Tired of mundane diets which seem to last a century? Well, apparently, Dr. Mike Moreno, the not-so-average family practice physician in San Diego, California, has cooked up the perfect weight-loss diet for people looking for a thrill as they shed a few pounds. Designed to be adaptable and flexible from the very start, the 17-day diet has attracted the crowd like a swarm of bees after honey for at least two years now, with the doctor appearing on television shows such as Dr. Phil and The Doctors.
While the diet isn’t 17 days itself, it is divided into four stages or phases, each of which is 17 days long. The trick is carbohydrate cycling. According to Dr. Moreno, it keeps the metabolism high as the body does not get the required stability in diet needed to get it to a lower level. The quick weight-loss associated with the first 17 days of the diet (up to 15 pounds) are very tempting for anyone who wants to shed a few extra pounds that they gained in the holidays, or someone who wants a boost to their weight-loss regime. Unlike previous studies, recent studies confirm that rapid weight loss has more long and short-term advantages in contrast with slow weight loss, and that’s the cherry on top for anyone who has trouble keeping their weight on a leash.
Like the Atkins diet, the four stages of the 17 day diet have different goals in mind. Hence, their composition varies—however the timeline stays equal, except for the last stage. The first stage is ‘accelerate’, whereby the dieter kick-starts weight loss by eating a restrictive diet of just 1,200 calories. Any amount of lean meat and no-starch vegetables can be consumed, along with two fat-free plain yogurts and two low-sugar fruits, green tea, 64 ounces of water and some oil. It’s followed by the second stage, ‘activate’, where the principle of calorie cycling (calorie shifting or calorie zigzagging) comes into play. The calorie intake cycles and recycles daily to keep the metabolism high. The calorie intake is also increased to 1,500 by adding two servings of wholegrain. The last 17 day interval is termed as ‘achieve’, which instils good eating habits that are to last a lifetime. The diet basically switches from a low-carb diet to a low-calorie diet, and this is achieved by limiting lean meat, adding grains and fruit, an optional serving of alcohol and a 100-calorie snack. The scheme ends with ‘arrive’, where the trick is to continue the cycling from phases 1 to 3 for a lifetime, except on the weekends where it’s an open buffet, though the doctor advises never to binge and in case one gains 5 pounds, one should resume phase 2.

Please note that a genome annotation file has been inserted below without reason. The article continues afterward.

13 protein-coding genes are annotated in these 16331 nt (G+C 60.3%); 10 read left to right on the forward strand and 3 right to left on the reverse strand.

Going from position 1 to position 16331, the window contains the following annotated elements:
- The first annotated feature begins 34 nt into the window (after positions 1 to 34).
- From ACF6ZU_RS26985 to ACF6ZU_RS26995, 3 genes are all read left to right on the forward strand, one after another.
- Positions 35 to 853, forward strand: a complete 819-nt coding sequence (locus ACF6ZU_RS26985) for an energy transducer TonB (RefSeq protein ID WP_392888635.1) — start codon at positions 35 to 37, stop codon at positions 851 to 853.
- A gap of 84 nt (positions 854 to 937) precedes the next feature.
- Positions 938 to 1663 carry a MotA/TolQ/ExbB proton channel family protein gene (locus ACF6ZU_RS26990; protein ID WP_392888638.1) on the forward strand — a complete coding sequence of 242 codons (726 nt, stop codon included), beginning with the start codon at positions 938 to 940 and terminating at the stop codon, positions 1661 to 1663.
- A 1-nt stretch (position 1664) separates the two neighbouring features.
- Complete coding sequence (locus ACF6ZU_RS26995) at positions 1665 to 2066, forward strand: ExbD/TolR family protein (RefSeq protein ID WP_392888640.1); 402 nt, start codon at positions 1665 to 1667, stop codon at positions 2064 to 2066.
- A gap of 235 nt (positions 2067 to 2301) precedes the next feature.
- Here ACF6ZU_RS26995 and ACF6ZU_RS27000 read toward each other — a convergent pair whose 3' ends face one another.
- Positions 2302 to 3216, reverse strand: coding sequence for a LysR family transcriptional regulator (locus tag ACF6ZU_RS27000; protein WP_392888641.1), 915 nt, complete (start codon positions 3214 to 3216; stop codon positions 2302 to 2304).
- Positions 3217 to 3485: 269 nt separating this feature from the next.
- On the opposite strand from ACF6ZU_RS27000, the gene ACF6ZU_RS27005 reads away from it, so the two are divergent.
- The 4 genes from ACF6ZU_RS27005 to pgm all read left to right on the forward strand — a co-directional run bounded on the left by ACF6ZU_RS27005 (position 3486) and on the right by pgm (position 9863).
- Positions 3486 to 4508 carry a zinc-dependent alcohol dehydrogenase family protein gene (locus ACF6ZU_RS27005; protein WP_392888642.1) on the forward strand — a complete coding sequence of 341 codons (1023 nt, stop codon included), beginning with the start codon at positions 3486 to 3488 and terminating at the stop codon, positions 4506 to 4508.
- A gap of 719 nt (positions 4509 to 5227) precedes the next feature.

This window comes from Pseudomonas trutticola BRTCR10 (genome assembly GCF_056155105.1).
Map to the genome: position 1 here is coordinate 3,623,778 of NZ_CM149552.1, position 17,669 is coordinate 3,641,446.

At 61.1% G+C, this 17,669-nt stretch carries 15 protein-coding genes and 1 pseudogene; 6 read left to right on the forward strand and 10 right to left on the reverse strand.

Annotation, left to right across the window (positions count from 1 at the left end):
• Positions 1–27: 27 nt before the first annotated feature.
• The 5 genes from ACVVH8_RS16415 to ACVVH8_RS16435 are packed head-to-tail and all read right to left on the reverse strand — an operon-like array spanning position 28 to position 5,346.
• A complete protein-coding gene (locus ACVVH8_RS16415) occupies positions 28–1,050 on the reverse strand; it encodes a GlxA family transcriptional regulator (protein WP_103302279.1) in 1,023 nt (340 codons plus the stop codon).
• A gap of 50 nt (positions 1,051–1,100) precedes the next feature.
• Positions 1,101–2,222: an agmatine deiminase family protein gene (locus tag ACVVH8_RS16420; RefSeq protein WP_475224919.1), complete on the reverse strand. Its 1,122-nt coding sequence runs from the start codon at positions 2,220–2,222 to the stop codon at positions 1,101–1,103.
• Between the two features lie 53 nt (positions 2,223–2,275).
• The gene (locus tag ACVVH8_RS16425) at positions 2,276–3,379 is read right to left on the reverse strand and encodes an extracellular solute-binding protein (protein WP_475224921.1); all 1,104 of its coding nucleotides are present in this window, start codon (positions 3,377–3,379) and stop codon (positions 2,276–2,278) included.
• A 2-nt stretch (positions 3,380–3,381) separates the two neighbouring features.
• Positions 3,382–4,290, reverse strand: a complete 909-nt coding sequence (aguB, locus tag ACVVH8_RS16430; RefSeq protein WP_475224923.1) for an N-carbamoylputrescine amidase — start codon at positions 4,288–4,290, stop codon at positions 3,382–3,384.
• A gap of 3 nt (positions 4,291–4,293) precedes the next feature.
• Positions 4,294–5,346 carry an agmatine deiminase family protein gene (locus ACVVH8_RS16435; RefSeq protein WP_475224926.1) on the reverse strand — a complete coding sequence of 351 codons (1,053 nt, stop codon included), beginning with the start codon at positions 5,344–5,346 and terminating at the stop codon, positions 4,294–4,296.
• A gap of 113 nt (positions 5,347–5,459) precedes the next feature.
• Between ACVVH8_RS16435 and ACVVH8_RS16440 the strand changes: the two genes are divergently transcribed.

The diet plan is renowned for its versatility and is generally designed to please someone with weak dieting convictions. However, critics have pointed out that many of its concepts are not scientifically proven, such as those of calorie cycling. Nonetheless, it’s a great plan for anyone who needs a push into weight-loss.